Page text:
With the NHL season on hold and the playoffs up in the air, the hockey world waits to see where the dust settles on the NHL Draft Lottery. While we wait, I took the liberty of doing my own lottery simulation and producing a mock draft for the lottery eligible teams. The premise of this exercise was to put oneself in the shoes of a GM at their rank, given the quality of the prospect, the organizational depth chart and the availability of similar prospects on various lists. This is not a reflection my my actual rankings, which I will be releasing in the next few weeks, but a reflection of what could happen in this scenario, should the lottery play out as such.
Disclaimer: Some picks may shock folks, but I take my own rankings, as well as the team’s needs and draft history into account for every pick.
Anaheim Ducks : LW Alexis Lafrenière
What can you say about Alexis Lafrenière that hasn’t already been said before? He is seen as the unquestioned number 1 selection in this Draft and Anaheim will gladly take him at 1st overall after winning the Draft Lottery.
Laffy was a monster this season putting up 35 goals and 77 assists for 112 points in just 52 games in his third season for the QMJHL’s Rimouski Oceanic. His vision and incredible Hockey IQ made him the major attraction every time he was on the ice and he never really disappointed.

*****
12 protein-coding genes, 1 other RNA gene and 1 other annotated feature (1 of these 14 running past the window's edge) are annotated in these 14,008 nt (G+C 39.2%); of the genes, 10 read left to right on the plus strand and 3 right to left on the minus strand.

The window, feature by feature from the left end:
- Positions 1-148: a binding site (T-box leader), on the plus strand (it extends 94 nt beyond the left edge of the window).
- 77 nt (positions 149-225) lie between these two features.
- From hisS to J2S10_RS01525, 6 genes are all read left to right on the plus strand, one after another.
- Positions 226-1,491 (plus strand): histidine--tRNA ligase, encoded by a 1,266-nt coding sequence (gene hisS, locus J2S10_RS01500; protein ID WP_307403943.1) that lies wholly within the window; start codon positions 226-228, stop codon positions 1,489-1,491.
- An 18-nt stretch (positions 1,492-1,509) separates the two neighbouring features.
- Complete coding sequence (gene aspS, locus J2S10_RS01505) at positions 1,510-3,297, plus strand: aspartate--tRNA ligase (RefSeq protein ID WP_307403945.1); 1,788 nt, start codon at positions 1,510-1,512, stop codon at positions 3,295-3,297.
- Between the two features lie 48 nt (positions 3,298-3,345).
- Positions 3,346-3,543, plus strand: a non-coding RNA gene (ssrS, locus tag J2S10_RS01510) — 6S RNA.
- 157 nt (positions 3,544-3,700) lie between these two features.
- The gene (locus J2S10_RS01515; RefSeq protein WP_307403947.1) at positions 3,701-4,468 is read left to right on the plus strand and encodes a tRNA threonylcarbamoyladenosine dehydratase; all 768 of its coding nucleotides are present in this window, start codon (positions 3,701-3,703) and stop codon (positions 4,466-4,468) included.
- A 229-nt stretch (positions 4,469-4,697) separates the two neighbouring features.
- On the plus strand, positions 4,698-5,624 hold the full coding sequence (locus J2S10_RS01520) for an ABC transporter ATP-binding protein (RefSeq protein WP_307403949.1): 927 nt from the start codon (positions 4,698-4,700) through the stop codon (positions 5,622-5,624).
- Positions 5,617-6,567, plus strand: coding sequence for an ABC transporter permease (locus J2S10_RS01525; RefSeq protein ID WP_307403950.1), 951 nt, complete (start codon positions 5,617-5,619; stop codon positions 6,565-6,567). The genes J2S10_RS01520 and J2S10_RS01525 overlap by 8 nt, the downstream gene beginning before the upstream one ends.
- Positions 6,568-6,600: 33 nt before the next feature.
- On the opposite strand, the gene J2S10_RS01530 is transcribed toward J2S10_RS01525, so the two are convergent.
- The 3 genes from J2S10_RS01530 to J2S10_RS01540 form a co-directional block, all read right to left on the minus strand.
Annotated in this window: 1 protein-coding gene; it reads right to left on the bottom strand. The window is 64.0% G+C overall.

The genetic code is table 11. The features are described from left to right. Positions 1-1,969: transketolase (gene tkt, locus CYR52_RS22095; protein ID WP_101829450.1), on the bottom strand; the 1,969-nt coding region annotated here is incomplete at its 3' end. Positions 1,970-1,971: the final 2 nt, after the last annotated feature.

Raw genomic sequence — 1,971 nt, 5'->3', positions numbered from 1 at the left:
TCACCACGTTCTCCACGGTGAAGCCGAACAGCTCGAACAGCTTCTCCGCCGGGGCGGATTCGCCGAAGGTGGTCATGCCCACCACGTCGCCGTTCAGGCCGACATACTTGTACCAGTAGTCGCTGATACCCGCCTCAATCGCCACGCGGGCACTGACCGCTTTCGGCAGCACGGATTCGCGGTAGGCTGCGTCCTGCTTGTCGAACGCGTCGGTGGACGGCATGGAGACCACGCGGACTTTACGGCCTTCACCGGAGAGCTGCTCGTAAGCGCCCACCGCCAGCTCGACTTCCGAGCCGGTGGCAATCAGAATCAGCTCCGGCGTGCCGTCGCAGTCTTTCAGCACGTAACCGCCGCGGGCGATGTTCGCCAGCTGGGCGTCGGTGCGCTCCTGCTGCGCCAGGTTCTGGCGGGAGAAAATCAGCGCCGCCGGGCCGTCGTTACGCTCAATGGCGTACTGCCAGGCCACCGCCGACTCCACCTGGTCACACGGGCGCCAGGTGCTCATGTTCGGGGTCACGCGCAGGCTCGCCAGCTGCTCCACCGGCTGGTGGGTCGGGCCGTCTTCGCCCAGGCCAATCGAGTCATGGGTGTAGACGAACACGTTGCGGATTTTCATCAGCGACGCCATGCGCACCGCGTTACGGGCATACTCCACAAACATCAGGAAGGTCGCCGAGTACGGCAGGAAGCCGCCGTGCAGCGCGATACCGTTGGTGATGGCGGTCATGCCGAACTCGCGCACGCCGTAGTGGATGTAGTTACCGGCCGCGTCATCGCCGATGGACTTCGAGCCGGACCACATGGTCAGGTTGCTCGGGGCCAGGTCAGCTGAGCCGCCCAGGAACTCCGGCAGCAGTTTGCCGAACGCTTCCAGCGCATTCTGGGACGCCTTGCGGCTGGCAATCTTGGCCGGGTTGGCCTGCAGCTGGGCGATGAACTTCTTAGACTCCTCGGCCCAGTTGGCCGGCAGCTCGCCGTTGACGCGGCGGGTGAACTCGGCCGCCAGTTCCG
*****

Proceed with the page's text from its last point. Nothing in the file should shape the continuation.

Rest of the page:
On top of his performance in the QMJHL, Lafrenière was a monster this year at the World Junior Championships, propelling Team Canada to a gold medal victory (even while being injured mid-way through the tournament!). His 10 points in 5 games earned him the MVP honours for the entire tournament, as he was truly the spark-plug that drove the offense for Canada, especially in the elimination games.
NHL Comparable: Jonathan Huberdeau
2. Detroit Red Wings: C Quinton Byfield
In the OHL, Byfield was a force. He put up 32 goals and 50 assists for 82 points in in just 45 games, which puts him at 1.822 points per game. That is pretty incredible if you slot him next to players in similar age (from July to December 2002) and no player even comes close. His combination of size and speed (6’4 and 215 lbs) make him the ideal candidate for the Red Wings at this position, as he and Dylan Larkin could become one of the NHL’s better 1-2 punches.